I've been to London a lot over the past 30 years, so my main objective these days is to shop and see West End plays rather than concentrating on historic and cultural sights. My favorite shops right now are Japanese sock chain Tabio, high street women's casual/resort/party clothier Monsoon, and crazed bargain-hunter's delight Primark. I accomplished this in a fast-paced morning of power shopping, completed in time to attend a matinee performance of "Jersey Boys." This musical tells the history of Frankie Valli and The Four Seasons. I absolutely loved it -- of all the musicals I've seen in London over the years this has been my favorite.
I rounded out the evening by having dinner with my friend Sophie, who took a train up from Bournemouth (a 90-minute trip) just to see me! We ate at the Jamie Oliver-founded "Fifteen" in Shoreditch. They had really creative cocktails, including something made with date-infused rum. I tried burrata for the first time, and had a tasty pork chop with cannelini beans for dinner.
My last stop in Greenwich was at the restored Cutty Sark, the last and arguably the fastest of the China Tea Clippers. The design of this ship was quite remarkable: its sole purpose was to balance the factors of holding as much tea as possible while sailing as fast as possible. There is one giant hold, a short-height "in-between" deck deck, and that's it. All the crew quarters and work areas were built as little wooden buildings on the top deck. At one point there was a crew sleeping area in the forecastle (the space in the bow on the in-between deck) but it was so noisy from the sound of the ship under full sail that they turned it into additional cargo space. You might not think that a sailing ship would be noisy, but the Cutty Sark was designed to slice through the waves, so there was a lot of slapping and pounding up front.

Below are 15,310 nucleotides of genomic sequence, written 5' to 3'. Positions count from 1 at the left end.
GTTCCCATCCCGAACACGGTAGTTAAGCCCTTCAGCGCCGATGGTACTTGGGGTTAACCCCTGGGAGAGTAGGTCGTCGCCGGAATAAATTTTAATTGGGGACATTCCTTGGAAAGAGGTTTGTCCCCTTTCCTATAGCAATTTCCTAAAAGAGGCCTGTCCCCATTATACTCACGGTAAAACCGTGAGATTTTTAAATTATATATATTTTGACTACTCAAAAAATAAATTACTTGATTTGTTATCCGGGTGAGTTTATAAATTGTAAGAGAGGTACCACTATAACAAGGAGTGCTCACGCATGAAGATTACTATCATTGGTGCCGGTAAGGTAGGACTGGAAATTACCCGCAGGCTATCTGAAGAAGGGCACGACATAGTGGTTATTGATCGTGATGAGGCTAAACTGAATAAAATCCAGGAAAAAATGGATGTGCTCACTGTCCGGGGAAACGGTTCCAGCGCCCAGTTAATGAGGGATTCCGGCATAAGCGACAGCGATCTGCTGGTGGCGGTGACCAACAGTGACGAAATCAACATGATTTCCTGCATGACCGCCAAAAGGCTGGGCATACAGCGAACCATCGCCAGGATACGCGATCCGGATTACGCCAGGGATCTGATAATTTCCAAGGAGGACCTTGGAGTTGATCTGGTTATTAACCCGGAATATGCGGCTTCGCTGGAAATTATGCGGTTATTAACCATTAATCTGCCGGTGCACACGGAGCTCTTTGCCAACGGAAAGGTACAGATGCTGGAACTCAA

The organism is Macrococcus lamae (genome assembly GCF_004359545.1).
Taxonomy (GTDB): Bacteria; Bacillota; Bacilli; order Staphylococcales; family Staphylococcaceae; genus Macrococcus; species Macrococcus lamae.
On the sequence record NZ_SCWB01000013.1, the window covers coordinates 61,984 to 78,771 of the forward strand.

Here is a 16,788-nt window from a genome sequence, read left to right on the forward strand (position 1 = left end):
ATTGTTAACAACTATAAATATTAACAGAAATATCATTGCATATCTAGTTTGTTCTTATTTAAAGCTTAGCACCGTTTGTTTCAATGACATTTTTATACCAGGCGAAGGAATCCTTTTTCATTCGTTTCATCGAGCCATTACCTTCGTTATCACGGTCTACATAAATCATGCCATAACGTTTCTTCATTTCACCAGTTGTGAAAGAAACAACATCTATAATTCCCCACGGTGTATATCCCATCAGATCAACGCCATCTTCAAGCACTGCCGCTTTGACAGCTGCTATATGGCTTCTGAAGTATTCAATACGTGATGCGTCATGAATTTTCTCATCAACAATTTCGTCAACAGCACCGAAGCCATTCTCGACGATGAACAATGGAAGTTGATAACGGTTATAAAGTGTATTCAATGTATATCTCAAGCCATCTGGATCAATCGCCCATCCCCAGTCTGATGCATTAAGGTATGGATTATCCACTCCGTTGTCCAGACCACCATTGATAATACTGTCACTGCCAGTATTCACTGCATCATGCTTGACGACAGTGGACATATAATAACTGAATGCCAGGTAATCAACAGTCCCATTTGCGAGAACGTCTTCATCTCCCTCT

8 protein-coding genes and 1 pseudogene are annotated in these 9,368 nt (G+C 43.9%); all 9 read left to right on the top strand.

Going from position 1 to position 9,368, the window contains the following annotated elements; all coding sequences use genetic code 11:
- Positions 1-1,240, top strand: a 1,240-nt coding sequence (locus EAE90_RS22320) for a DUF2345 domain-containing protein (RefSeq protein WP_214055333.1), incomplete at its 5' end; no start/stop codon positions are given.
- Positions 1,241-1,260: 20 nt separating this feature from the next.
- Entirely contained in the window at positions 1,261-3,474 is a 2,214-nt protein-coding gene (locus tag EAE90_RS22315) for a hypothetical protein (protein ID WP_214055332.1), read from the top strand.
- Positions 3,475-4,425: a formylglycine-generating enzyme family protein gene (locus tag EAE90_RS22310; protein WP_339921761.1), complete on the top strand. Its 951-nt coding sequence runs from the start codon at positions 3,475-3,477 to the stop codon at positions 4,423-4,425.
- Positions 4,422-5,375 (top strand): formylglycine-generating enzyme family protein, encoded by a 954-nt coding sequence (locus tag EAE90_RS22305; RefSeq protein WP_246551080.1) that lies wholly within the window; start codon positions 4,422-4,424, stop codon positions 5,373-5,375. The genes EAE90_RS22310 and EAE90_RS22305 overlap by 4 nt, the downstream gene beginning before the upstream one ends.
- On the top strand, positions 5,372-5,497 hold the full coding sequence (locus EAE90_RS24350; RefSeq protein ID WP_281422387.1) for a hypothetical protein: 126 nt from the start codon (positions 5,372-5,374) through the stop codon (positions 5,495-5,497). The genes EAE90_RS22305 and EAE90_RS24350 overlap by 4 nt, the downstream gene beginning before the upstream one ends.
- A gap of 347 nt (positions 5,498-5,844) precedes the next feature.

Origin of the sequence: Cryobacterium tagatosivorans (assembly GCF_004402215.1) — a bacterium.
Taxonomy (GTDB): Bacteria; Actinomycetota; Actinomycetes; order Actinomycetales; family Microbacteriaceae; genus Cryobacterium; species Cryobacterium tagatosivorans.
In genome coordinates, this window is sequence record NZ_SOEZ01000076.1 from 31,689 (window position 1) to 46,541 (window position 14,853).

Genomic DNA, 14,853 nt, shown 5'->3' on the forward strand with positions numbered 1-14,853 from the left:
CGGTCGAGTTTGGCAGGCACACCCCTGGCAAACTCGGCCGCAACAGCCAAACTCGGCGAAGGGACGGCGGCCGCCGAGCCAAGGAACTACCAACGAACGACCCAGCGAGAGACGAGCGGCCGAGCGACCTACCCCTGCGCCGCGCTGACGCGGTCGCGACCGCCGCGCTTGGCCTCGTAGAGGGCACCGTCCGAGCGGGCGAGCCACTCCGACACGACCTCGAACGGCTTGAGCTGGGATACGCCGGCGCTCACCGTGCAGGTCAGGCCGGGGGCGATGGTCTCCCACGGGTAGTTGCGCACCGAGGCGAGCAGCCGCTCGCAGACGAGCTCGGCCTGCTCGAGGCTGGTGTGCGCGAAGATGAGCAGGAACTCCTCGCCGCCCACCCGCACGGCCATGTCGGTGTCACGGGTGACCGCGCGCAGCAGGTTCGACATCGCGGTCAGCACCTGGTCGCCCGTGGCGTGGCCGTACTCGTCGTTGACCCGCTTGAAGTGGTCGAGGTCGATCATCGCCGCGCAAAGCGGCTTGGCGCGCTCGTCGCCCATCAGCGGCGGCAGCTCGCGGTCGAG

I'm so lazy at home, but pack so much into my days when I'm traveling. If this wasn't enough activity, I then met my old friend Greg from Los Angeles who just happened to be vacationing in London. We hung out at a pub and caught up for a while, then I headed to a theater to see the show based on Queen's music, "We Will Rock You." I had high hopes for this. Like so many people I really like Queen, and the show was created with input from former band members after Freddie Mercury's death. I'm sorry to say it was a silly mess. There were tons of Queen super fans there who sung along, and the show is clearly beloved by the audience, but I just couldn't get in to it. The plot was kind of dumb: a dystopian future where rock and roll had disappeared and everyone who wasn't a "Bohemian" was white and looked like the stereotypical Los Angeles wannabe actor/model. A group who looked like the cast of "Rent" hid from this sameness and plasticity living in an abandoned Underground station, their leaders hoping to find The One--oh wait I mean "The Dreamer" who could bring back live rock by finding Excalibur--oh wait I mean the last existing electric guitar. If you think I made this sound good then feel free to waste your money on it, but be warned that only one person in the cast can carry a tune worthy of Freddie Mercury. Really, the whole thing came across as a "Glee" production.
This concludes my London adventure. At this very moment I'm on a high-speed train heading northwest to my next stop, the oddly amusing seaside resort of Blackpool. There's a lady sitting in the next row having a cell phone conversation with the volume turned up so loudly that I can hear both sides. If this is what is coming to airplanes, I really don't want it to happen.